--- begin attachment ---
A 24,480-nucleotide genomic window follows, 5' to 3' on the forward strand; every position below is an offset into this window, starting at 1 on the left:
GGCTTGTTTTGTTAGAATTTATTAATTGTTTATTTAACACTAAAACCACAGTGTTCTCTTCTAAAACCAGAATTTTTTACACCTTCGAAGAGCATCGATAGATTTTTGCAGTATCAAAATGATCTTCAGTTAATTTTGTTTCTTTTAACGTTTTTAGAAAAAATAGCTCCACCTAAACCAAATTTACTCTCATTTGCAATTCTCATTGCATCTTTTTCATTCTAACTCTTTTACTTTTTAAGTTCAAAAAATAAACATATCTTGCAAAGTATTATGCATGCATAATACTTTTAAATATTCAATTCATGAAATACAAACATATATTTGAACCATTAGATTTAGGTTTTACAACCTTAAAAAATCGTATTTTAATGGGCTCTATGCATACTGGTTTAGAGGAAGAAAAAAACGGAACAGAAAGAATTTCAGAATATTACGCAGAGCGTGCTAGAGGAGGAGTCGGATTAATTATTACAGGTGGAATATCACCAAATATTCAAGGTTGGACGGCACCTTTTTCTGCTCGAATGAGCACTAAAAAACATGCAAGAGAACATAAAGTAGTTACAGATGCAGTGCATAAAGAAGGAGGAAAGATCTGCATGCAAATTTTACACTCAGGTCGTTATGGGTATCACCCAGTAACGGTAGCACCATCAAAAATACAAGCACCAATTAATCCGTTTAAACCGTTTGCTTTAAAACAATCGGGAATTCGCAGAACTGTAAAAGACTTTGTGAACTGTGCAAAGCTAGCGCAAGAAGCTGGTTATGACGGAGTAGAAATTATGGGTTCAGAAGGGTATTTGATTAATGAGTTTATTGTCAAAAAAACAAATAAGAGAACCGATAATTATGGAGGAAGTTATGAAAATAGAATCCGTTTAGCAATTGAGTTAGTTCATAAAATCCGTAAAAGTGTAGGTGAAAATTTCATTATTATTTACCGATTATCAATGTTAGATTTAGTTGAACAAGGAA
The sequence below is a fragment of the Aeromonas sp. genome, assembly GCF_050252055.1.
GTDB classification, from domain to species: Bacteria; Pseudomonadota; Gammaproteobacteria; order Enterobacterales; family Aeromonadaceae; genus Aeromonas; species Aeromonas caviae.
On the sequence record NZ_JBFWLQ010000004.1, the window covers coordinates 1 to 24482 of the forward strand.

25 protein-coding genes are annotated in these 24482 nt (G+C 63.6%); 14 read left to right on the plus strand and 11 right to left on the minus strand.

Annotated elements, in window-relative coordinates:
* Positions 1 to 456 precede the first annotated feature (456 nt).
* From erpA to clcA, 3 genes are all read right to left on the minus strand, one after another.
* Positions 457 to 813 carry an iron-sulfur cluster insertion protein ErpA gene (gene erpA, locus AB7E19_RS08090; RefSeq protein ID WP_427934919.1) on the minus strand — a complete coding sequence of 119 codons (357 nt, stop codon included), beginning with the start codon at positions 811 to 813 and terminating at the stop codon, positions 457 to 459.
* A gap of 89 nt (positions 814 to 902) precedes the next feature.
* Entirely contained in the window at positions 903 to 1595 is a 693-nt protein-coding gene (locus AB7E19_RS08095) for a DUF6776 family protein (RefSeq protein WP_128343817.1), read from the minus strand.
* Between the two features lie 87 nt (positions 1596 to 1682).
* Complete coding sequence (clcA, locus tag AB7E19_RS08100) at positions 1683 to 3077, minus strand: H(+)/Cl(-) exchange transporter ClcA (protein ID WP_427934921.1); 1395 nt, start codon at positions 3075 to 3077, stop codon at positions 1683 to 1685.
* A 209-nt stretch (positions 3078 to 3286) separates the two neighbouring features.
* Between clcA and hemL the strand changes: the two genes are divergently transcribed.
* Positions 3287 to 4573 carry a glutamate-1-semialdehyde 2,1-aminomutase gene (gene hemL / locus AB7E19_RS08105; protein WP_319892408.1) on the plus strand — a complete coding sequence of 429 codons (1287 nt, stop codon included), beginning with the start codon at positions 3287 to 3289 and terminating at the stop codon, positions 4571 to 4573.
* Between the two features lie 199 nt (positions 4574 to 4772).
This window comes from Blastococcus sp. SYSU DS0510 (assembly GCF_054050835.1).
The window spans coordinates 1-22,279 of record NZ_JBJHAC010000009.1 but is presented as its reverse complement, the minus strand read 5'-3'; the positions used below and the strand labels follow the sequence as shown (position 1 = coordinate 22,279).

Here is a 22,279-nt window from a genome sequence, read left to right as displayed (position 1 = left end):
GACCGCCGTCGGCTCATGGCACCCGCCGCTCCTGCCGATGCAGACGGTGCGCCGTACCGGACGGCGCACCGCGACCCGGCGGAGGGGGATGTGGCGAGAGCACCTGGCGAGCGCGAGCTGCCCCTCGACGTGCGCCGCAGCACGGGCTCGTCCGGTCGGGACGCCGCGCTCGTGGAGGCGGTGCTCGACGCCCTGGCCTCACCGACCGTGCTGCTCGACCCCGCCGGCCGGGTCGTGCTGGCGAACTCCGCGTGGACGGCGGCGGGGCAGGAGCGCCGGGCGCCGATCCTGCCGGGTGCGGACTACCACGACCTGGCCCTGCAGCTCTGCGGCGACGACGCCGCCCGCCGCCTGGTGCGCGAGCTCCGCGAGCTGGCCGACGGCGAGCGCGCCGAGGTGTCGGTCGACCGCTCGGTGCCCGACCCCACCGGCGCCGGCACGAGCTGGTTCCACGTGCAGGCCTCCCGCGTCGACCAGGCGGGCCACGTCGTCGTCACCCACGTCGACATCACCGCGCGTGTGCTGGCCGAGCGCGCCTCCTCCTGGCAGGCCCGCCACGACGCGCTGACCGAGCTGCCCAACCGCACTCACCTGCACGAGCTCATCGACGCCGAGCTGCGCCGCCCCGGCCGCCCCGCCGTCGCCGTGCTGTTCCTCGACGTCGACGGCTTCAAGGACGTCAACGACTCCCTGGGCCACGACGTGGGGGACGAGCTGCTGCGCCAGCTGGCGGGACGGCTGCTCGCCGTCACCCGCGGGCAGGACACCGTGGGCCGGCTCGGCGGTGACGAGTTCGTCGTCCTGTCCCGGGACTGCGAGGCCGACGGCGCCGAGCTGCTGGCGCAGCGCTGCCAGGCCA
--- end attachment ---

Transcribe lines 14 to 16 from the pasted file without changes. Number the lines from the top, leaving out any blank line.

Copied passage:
* Complete coding sequence (clcA, locus tag AB7E19_RS08100) at positions 1683 to 3077, minus strand: H(+)/Cl(-) exchange transporter ClcA (protein ID WP_427934921.1); 1395 nt, start codon at positions 3075 to 3077, stop codon at positions 1683 to 1685.
* A 209-nt stretch (positions 3078 to 3286) separates the two neighbouring features.
* Between clcA and hemL the strand changes: the two genes are divergently transcribed.